Business rate hike could hit meat traders

Meat companies face being swept up in a wider storm of substantial business rate increases, according to an expert at a major UK law firm. 

With the 2017 business rate revaluation looming, rateable values seem likely to increase substantially throughout the country. Rates for firms in London are potentially set to double in some cases.

According to Richard New, real estate litigation partner at Eversheds LLP, ratepayers pay roughly half of what the Valuation Office reckons to be the market rental value for each commercial property they occupy. That’s regardless of whether or not they own the freehold or the leasehold of those properties.

The last rating list was based on 2008 rental values and the impending revaluation comes into effect on 1 April 2017, with rental values being assessed as at April 2015.

New said the 2008-2015 period was especially volatile for the property market. “However,” he added, “many cities were over the worst of the downturn and had started to accelerate by 2015, so are gearing up for sizeable increases in their rateable values.

“Certain areas of London are expected to increase by nearly 100%, which, even with transitional relief, will put a severe dent in the finances of every corporate occupier.”

The Valuation Office recently published the new rateable values in draft and is currently inviting representations from ratepayers as to any factual or other substantial errors.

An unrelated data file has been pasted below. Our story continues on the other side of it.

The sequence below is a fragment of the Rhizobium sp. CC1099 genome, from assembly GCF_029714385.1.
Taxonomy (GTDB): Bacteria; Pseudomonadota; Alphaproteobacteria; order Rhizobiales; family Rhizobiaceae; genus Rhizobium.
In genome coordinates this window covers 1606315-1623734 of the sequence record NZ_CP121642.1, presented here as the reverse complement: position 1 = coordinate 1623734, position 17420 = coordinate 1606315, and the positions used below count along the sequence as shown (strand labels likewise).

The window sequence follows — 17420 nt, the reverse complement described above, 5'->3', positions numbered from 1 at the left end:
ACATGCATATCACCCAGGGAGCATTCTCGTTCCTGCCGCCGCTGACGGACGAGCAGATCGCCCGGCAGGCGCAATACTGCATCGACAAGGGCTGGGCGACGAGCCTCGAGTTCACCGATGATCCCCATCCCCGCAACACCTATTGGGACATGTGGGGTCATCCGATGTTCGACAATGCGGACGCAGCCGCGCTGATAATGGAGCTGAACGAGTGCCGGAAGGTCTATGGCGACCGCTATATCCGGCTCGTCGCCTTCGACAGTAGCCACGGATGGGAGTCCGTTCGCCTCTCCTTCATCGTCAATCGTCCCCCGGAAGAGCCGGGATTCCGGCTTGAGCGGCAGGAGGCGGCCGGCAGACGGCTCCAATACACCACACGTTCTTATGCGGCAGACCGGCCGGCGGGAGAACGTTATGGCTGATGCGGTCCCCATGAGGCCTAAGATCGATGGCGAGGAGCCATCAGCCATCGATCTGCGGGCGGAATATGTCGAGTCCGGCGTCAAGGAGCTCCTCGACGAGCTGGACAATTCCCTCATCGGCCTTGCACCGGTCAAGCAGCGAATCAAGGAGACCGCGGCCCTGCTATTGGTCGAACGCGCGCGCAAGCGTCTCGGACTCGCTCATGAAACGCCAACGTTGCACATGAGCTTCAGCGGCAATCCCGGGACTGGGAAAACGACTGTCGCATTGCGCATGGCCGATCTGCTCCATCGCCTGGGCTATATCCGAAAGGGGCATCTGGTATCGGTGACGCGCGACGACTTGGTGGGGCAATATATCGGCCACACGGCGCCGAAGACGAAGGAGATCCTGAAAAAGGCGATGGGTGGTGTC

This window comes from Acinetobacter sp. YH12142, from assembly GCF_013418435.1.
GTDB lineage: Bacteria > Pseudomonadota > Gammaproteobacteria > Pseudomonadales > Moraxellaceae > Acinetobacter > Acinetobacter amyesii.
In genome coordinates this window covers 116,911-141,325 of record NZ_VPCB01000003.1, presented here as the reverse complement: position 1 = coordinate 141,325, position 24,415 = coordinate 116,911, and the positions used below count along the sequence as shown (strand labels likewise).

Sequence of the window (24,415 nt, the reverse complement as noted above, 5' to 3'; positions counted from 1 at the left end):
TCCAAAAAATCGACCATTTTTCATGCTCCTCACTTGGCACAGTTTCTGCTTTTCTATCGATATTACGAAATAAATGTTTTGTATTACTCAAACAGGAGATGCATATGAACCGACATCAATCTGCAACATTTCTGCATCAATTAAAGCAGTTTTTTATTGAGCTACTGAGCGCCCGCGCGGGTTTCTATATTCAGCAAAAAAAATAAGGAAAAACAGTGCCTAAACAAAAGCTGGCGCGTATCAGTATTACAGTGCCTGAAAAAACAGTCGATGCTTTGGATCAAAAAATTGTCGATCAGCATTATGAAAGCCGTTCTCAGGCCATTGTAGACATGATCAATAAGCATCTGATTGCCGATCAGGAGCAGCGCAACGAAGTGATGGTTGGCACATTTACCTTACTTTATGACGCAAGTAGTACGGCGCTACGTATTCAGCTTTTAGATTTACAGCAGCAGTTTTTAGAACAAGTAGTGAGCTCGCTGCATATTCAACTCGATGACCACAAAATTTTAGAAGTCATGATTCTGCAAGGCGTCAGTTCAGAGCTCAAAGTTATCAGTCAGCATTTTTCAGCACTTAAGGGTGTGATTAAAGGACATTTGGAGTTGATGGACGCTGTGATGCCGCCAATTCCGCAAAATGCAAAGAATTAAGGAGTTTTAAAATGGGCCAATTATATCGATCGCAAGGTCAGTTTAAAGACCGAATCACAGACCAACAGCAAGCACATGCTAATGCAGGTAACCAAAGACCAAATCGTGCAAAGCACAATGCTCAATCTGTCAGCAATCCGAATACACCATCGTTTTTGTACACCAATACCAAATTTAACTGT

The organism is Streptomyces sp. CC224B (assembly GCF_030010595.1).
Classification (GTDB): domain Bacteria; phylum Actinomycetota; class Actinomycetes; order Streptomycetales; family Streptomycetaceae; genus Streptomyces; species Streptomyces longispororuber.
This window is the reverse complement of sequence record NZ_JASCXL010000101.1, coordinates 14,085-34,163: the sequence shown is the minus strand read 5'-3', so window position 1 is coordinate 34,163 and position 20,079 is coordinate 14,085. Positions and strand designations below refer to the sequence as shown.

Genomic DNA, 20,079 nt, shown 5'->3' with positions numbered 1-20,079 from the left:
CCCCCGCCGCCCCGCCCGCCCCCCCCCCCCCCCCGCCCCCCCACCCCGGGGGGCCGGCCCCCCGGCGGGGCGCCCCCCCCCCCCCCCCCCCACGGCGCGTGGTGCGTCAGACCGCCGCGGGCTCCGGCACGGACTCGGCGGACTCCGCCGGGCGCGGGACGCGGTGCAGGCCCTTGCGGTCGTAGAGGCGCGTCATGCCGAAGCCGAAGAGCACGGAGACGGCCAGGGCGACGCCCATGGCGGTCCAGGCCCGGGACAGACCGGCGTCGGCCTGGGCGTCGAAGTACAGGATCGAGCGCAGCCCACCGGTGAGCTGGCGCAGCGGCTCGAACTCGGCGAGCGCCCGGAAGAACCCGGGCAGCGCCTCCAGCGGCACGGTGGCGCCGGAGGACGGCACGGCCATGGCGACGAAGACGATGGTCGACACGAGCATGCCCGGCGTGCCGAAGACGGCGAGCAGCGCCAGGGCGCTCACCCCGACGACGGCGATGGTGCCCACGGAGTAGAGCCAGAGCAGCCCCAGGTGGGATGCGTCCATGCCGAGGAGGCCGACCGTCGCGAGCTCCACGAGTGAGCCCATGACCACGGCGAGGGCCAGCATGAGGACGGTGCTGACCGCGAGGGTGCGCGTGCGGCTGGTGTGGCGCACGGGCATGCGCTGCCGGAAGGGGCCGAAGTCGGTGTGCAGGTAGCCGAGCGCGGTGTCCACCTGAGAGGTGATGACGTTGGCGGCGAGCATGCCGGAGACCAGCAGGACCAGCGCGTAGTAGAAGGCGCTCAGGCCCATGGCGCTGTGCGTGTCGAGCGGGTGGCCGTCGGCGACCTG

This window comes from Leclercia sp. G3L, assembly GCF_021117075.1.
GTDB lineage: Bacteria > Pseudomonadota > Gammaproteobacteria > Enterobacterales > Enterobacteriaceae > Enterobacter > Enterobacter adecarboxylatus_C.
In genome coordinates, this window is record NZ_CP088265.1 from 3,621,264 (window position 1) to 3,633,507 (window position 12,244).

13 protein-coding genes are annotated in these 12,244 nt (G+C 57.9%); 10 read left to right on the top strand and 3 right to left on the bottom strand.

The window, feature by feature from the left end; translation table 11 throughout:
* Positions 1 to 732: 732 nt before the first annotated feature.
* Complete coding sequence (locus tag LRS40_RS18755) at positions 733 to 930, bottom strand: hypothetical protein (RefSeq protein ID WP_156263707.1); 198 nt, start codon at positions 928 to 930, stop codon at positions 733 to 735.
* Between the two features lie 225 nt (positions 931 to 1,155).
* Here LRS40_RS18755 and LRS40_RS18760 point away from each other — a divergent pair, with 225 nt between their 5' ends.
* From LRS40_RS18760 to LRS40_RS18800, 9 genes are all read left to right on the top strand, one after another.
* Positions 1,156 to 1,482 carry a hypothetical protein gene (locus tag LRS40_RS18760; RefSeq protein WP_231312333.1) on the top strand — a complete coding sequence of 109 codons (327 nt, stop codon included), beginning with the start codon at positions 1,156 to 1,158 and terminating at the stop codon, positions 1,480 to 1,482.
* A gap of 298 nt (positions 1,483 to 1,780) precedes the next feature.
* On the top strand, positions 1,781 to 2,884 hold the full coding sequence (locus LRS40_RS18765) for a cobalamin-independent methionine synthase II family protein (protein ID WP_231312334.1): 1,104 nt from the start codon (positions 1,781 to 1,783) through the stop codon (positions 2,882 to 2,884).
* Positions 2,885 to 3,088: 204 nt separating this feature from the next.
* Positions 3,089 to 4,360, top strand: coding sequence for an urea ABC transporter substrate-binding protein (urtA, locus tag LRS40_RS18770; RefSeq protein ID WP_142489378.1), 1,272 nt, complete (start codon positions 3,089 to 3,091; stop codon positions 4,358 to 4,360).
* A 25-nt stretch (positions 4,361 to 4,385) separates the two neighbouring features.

New advised ratepayers to instruct their rating surveyors to see whether there was any scope for challenge. “When the list goes live on 1 April 2017, ratepayers will be able to appeal their assessments formally, but a new system is coming into effect which will influence which battles ratepayers wish to pick.”

He said the Valuation Office was hoping that the introduction of the Check Challenge Appeal process would reduce the number of frivolous claims and lead to more challenges being settled in the early stages, with fewer appeals being heard before the Valuation Tribunal.

The final details of Check Challenge Appeal places greater emphasis on the ratepayer ensuring that the appeal is well-founded. “Ratepayers will need to ‘frontload’ more than they currently do for the appeal process, both in terms of assessing opportunities and accumulating evidence,” said New.

He warned that except for physical changes to the property or its locality, the ratepayer would only get one chance to challenge a valuation.

Under the first step of the new regime, Check, parties can agree factual evidence regarding the property concerned. “The ratepayer will be responsible for the accurate presentation of information regarding the property and the Valuation Office will reassess whether an amendment is merited,” said New. He warned though, if ratepayers present false information, they might find themselves fined.

Challenge follows if Check leads to no amendment. New said here ratepayers should expect to state the detailed grounds for the alteration and provide evidence in support.

With, Appeal, it is likely that limited evidence can be brought in front of the Tribunal except for that disclosed during the Challenge phase. A fee will also be payable to take the appeal to a hearing.

If ratepayers fail to submit evidence by certain deadlines then their appeals will be terminated instantly.

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